Kinetic art celebrates the joy in motion, engaging viewers with moving works of art. In “Orbit”, users are invited to play with a series of spinning tops that will transform in colour and form when spun. Created with Stratasys’ J750 3D printing technology, these tops celebrate the unique qualities of multi-material printing, creating moving 4D objects.


The flexible connections in these tops mean that the tops will open out when spun, creating shifts in colour through the change of geometry orientation. This pleasing user interaction emphasises the positive physical qualities that a 3D printed object has when it utilises the J750's unique properties, varying flexible, rigid, and colour in a single print. Users will implicitly learn about the power of centrifugal force which affects these tiny surprising objects, creating unique moments through the mesmerising power of movement.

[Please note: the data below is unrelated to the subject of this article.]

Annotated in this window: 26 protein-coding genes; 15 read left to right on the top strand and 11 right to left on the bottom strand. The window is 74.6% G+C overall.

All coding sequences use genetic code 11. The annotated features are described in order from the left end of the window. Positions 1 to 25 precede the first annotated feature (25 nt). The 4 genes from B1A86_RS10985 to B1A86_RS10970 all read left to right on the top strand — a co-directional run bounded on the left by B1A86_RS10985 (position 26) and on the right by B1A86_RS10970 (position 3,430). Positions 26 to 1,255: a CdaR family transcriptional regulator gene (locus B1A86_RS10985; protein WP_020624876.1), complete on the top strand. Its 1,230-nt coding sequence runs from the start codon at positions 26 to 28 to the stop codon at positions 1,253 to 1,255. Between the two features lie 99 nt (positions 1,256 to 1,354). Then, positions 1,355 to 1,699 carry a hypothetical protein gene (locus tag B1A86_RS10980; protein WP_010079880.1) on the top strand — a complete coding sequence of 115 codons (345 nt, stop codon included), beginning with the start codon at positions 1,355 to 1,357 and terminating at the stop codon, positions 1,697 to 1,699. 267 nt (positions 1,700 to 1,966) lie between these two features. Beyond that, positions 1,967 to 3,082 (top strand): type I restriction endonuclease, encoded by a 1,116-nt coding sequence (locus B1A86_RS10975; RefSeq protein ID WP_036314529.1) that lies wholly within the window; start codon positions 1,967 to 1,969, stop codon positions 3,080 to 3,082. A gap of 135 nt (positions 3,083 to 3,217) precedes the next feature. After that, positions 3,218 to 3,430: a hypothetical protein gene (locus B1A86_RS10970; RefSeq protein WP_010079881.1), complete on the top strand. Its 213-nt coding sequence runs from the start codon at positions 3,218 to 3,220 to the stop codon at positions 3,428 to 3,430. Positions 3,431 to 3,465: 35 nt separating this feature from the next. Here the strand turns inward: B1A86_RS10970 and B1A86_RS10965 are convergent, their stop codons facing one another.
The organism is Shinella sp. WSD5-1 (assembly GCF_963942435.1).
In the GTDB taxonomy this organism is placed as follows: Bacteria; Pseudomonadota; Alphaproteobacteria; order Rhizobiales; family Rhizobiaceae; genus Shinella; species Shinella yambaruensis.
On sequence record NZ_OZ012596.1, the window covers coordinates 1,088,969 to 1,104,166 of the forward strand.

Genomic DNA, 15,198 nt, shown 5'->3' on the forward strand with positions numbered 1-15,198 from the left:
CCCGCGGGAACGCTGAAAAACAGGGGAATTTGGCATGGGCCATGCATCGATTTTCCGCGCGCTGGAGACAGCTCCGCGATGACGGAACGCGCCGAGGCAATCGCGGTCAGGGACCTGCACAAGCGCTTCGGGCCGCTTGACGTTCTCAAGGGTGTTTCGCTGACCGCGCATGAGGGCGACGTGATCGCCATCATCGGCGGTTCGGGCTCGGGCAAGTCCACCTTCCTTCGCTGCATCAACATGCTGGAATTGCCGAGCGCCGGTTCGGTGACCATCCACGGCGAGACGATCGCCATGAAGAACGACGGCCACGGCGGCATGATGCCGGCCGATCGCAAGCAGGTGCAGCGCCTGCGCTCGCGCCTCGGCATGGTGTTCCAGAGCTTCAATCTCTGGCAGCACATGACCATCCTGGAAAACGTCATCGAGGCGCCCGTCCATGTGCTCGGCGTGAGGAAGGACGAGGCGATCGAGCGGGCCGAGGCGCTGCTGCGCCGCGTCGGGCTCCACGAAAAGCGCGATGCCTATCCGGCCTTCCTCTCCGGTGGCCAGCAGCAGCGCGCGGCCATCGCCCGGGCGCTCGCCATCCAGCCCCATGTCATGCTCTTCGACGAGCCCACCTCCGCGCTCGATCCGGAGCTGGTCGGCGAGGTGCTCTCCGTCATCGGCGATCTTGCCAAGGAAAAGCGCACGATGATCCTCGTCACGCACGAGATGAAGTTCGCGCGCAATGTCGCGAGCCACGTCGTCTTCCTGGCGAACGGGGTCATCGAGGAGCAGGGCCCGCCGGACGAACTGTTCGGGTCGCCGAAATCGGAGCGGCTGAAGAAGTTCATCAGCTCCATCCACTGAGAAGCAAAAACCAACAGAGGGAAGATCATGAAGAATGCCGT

The tops went into production, with over 100 printed as holiday gifts for Stratasys staff, who greatly enjoyed sharing the interactive toys with their family. In the future, such surprising objects may become commonplace, giving us new ways to experience how we can harness the forces of nature.

This project was made with the assistance and guidance of Tim Miller from Victoria University of Wellington's School of Design. Thanks to Stratasys, MADE, and the NZ Product Accelerator.

Manufacturing 100 of the Orbit Tops would not have been possible without Ohad Meyuhas (Director of Academic Research and Development in Global Education at Stratasys) and Ross Stevens from VUW School of Design.

This project is also published on MADE: http://made.ac.nz/project/orbit